A Movie That Might Be Worse Than Civil War

‘Civil War’ Offers A Vision of California Fighting the U.S. That Matches Foreign Propaganda—and Misses the Point

The 2024 film Civil War is too unimaginative, writes columnist Joe Mathews. If California ever becomes an independent nation, the more likely path will be through a U.S. government meltdown—not secession. Still from Civil War. Courtesy of Miller Avenue Productions LLC.

The new film Civil War is a historic cinematic achievement. British director Alex Garland has made a movie that might be worse than a real American civil war.

Perhaps that was Garland’s intention. His film is a series of horrifying set pieces—Abu Ghraib-style torture by gas station attendants, government aerial bombings of civilians, summary execution of journalists, a massive California and Texas invasion of Washington, D.C.—that seem to add up to a warning. If we don’t steer away from our current path of polarization and political conflict, Garland suggests, this could be the end of the United States.

There’s established logic in this message. Early in the film, I kept thinking of the late, great Romanian philosopher E.M. Cioran, who wrote in his anti-existentialist 1973 masterpiece The Trouble With Being Born: “When we perceive the end in the beginning, we move faster than time. Illumination, that lightning disappointment, affords certitude which transforms disillusion into deliverance.”

But Civil War never provides the illumination or certitude that inspires action. It’s too Hollywood, which is to say that it’s too unoriginal and too violent, with too many guns.

Indeed, the film is so over-the-top that it feels uncomfortably, well, Putinist. These days, the Russian and Chinese governments, and their media organs, routinely promote the idea that the U.S. is headed for, in the words of former Russian prime minister Dmitry Medvedev, a “bloody civil war which [will] cost thousands upon thousands of lives.” Civil War brings that propagandist vision to cinematic life.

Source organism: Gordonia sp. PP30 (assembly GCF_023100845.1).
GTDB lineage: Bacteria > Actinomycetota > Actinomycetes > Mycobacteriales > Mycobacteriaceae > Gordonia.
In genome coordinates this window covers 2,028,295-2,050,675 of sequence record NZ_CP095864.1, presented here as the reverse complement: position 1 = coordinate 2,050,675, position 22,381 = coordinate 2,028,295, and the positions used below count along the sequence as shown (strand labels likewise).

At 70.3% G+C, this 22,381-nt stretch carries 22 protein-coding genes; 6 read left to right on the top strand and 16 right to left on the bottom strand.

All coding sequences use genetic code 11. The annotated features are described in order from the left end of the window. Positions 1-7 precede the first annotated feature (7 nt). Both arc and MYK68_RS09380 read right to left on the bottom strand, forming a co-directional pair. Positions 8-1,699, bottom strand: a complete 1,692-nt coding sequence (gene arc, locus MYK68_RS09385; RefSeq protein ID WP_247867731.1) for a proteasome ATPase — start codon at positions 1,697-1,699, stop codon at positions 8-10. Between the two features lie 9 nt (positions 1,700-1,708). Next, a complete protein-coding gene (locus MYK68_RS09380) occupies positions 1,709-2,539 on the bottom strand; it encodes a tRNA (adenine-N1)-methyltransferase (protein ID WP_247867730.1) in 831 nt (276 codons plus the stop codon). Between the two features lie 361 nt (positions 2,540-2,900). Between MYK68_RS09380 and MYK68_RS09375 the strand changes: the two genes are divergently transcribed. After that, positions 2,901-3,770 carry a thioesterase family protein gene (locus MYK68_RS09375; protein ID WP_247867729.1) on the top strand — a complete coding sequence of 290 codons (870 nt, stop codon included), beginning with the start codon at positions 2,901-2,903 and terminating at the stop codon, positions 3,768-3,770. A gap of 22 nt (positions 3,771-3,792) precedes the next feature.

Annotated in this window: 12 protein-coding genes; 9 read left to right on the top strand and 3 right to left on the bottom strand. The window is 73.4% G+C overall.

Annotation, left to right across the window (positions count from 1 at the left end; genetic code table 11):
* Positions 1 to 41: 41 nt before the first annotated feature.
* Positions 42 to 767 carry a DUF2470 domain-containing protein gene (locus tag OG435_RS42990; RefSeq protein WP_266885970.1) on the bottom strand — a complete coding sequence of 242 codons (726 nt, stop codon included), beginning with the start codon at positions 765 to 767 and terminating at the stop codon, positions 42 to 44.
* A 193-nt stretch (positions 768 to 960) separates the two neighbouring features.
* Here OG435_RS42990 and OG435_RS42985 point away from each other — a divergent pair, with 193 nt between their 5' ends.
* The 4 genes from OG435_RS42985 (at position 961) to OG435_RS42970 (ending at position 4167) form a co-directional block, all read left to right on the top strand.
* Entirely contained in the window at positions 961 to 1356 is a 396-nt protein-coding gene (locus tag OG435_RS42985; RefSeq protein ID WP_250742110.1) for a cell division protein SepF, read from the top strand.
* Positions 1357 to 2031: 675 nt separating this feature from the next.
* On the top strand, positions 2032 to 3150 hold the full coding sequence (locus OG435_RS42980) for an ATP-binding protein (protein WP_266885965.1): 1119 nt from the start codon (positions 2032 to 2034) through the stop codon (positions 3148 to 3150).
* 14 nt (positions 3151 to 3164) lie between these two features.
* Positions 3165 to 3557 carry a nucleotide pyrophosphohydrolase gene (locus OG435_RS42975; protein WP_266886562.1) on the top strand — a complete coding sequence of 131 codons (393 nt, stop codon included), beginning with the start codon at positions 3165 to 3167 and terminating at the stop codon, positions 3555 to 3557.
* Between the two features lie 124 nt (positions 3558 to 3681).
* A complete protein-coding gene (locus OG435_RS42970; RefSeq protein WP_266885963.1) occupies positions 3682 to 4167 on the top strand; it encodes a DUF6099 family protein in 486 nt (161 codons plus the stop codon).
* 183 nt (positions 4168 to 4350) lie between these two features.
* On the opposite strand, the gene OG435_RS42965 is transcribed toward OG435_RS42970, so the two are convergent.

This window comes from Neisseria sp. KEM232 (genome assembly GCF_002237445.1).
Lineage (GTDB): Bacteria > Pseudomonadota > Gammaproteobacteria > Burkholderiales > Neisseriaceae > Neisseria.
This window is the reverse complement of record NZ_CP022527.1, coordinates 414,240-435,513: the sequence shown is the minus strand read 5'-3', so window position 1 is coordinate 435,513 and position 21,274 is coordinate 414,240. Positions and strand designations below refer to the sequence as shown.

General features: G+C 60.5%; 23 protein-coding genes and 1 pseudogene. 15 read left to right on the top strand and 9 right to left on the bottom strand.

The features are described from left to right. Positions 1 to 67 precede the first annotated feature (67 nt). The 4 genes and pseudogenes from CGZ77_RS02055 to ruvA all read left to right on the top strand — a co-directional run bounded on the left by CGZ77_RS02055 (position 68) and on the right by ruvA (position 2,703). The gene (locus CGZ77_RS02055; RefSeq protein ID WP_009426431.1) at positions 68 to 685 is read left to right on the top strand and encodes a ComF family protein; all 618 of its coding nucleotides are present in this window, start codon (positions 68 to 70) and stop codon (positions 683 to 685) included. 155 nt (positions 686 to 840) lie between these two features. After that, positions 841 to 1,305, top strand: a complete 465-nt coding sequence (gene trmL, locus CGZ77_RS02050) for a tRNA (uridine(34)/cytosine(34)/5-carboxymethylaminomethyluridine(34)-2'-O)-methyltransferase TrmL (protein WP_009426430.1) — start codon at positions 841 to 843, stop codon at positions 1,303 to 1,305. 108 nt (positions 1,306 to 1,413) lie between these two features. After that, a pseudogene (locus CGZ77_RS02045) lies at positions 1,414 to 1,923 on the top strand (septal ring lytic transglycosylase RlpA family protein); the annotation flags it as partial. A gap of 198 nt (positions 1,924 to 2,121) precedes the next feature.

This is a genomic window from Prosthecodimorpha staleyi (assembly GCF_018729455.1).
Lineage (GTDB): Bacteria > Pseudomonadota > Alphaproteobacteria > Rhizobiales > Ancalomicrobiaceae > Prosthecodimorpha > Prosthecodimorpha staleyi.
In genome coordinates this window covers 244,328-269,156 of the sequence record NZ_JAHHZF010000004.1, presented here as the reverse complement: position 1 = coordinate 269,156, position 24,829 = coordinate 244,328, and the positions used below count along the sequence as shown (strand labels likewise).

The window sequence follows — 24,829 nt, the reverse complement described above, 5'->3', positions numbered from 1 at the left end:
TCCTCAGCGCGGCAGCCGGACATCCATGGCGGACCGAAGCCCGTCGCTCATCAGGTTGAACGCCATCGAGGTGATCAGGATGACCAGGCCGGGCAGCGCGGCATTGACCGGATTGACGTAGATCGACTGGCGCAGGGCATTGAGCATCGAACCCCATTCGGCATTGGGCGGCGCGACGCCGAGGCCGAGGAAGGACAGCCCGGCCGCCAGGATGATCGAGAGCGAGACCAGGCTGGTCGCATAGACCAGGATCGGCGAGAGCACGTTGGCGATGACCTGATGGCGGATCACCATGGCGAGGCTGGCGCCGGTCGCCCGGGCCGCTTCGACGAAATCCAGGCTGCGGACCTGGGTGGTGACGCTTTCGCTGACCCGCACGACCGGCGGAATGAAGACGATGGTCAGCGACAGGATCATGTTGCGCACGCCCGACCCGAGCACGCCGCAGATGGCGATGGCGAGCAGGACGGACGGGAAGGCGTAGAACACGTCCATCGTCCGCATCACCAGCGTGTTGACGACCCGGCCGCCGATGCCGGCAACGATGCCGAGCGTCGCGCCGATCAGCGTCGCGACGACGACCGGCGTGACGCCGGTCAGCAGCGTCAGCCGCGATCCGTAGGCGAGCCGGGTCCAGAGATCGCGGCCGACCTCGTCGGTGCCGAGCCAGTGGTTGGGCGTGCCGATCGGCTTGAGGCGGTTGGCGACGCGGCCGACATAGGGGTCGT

If the U.S. does see another civil war, it will almost certainly not involve the new film’s vision of warring armies advancing to a final shootout at the White House. Nor is it likely to involve fights between groups of states, like the California–Texas alliance the film depicts. Those visions—like much of this film, where the internet rarely enters the story and the main characters are traditional still photographers—are anachronisms, owing more to the 1860s Civil War than to 21st-century realities.

If the U.S. does see another civil war, it will almost certainly not involve the new film’s vision of warring armies advancing to a final shootout at the White House.

Indeed, the real challenge of the next American civil war will be perceiving whether it is a war at all. Such a conflict won’t separate soldiers from civilians. It will be fought with cyberattacks, misinformation and disinformation, and psychological warfare. The battlegrounds will be political and legal, with warring factions seeking to cancel each other’s rights and prerogatives. It will also be diplomatic, because an American civil war would be, by definition, a world war. Our enemies will fund and fuel our conflict, while our allies will send emissaries to intervene and negotiate peace.

The fighting will not be between states, because the conflicts in our society are not primarily geographic. Our most bitter fault lines are around ideology, race, gender, age, class, education, and immigrant status. A civil war will map those divides within our metro regions, within our cities, even within our neighborhoods.